Monday night I went to DC’s Brickskeller for a tasting of Pike Brewing beers presented by their head brewer Drew Cluley. This was night one of the five night Beer Gazetteer series sponsored by the Smithsonian and the Beer Institute.
The Pike brewery and pub is located in the bowels of Pike Place Market in downtown Seattle. The last time I was there I was dodging tear gas and trying to avoid being arrested. It was during the “Battle of Seattle” where over 50,000 protesters from all over the world shut down the WTO and kick-started the decline of this anti-democratic global trade cabal.
(Left to right: Greg Kitsock, mystery man, Jim Dorsch, Drew Cluley. Greg and Jim edit and publish Mid-Altantic Brewing News and American Brewer and also organize the Beer Gazetteer events.)
In an onslaught reminiscent of the rubber bullets and pepper spray, Drew riddled us with eight rapid-fire beers in just two hours. He began with Naughty Nellie wheat beer, named after the madam who ran a building Pike occupied; the house Pale Ale and ESB; a terrifically aromatic and chewy Kilt Lifter Scotch Ale brewed with a handful of peat-smoked malts and aged with wood chips sterilized with Lagavulin single malt Scotch – my favorite beer of the night; and a classic West coast IPA.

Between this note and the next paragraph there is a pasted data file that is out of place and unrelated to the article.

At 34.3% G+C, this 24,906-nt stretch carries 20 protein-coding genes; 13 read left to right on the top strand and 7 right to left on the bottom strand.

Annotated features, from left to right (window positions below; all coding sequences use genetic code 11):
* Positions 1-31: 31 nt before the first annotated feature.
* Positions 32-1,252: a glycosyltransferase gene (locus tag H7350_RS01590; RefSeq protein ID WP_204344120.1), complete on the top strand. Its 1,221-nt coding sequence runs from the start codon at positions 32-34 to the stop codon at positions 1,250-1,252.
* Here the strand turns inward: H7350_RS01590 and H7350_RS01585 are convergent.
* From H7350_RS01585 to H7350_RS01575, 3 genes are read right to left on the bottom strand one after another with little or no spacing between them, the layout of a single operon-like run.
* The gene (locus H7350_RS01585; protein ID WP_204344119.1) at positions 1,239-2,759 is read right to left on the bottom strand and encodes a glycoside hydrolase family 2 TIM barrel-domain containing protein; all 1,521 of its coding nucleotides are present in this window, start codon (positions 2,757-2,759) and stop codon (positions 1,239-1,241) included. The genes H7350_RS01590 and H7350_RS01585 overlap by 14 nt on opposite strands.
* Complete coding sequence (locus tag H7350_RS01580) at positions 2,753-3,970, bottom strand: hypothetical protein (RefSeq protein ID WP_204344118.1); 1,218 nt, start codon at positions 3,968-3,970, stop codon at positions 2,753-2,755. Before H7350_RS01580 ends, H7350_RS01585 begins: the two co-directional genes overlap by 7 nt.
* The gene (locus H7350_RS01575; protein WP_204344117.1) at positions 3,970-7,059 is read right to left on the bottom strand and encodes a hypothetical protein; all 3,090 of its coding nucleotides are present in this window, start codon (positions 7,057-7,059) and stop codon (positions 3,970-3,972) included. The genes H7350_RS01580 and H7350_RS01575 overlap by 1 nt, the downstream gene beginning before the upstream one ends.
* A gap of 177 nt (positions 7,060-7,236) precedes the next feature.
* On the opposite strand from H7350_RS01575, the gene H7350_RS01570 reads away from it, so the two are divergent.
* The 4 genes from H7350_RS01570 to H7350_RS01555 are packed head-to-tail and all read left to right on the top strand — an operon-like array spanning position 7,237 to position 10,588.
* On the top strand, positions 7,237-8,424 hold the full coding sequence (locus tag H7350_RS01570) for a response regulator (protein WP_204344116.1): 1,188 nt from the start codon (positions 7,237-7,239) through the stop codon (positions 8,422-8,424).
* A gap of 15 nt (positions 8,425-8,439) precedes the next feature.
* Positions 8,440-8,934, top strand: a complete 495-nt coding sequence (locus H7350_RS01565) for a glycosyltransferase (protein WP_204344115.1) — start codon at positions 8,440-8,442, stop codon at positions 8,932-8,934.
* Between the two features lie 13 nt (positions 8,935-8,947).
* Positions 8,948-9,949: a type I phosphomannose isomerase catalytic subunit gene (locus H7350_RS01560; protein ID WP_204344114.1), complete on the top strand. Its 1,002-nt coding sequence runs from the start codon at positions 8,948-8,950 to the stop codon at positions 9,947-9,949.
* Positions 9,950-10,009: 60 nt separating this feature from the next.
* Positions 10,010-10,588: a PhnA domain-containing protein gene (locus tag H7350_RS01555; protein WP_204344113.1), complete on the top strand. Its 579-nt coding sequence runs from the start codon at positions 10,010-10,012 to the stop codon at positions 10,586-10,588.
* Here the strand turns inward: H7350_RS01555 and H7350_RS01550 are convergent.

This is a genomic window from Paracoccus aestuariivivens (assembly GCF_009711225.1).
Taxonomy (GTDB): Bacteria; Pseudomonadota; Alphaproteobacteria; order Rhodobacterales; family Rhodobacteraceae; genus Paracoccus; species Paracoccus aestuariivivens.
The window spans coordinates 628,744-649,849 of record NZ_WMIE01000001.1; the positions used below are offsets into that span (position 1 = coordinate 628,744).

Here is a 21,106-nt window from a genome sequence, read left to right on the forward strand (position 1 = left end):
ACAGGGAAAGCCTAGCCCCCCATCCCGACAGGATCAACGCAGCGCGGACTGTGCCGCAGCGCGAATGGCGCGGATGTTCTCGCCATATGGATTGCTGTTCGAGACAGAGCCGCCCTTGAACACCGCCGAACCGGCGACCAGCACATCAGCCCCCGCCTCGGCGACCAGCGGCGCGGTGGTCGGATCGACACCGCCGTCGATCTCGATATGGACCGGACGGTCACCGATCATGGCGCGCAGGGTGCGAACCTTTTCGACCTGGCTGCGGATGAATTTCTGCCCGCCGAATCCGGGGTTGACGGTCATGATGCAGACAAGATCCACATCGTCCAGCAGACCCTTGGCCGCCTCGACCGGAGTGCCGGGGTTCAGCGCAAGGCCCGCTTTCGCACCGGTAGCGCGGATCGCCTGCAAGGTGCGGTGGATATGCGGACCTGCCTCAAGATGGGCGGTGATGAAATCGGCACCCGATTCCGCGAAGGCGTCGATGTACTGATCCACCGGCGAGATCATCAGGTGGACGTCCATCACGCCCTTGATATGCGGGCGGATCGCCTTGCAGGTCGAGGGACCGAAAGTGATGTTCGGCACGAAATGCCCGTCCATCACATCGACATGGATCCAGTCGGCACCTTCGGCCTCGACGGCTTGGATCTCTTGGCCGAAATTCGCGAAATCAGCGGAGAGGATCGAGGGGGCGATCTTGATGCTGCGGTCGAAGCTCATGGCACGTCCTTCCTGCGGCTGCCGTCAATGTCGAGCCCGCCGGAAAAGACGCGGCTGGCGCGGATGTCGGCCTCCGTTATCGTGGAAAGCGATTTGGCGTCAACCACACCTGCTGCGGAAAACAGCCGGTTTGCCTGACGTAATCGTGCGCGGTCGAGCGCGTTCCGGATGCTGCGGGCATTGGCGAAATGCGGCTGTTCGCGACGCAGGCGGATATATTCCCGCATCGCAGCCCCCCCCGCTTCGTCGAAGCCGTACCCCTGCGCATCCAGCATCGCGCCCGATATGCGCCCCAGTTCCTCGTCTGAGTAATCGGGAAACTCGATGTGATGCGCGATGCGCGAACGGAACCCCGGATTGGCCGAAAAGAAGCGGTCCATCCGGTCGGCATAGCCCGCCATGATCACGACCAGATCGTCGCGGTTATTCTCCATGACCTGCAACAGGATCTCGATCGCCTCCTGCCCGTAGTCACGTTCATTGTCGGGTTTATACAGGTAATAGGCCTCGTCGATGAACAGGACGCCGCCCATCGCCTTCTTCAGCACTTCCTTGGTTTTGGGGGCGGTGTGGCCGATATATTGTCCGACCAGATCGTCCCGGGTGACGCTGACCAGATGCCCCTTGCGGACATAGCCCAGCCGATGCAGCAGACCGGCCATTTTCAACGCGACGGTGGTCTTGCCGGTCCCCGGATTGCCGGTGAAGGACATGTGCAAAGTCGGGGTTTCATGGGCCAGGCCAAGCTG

Then, as if we weren’t already feeling the impact, Drew pummeled us with three strong ales in a row: Monks Uncle Tripel, which he described as projecting a distinct character of “brewers feet” due to the “wild” Belgian yeast strains used to ferment it; next was XXXXX Stout, pronounced “five ex Stout,” which he referred to as having an aroma of cigar; and finally the Old Bawdy Barley Wine, further riffing on Pike Place’s history of adult recreation.
A few bullets of wisdom I caught from Drew:
- Washington is the first (and I think only) state to establish a State Beer Commission, an agency with the mission of promoting Washington’s beers. Makes perfect sense considering that states have commissions for many of their other native products.
- The Naughty Nellie is brewed with organic malts because Pike owner Charles Finkel is keen to produce organic beers.
- In reference to how many small brewers share a spirit of cooperation, he commented, “We don’t ‘compete’ so much as we go to each other’s festivals hoping we’ll take home more medals.”
Night number two of the Beer Gazetteer series will be this coming Monday, featuring Tom Schlafly from the St. Louis Brewery.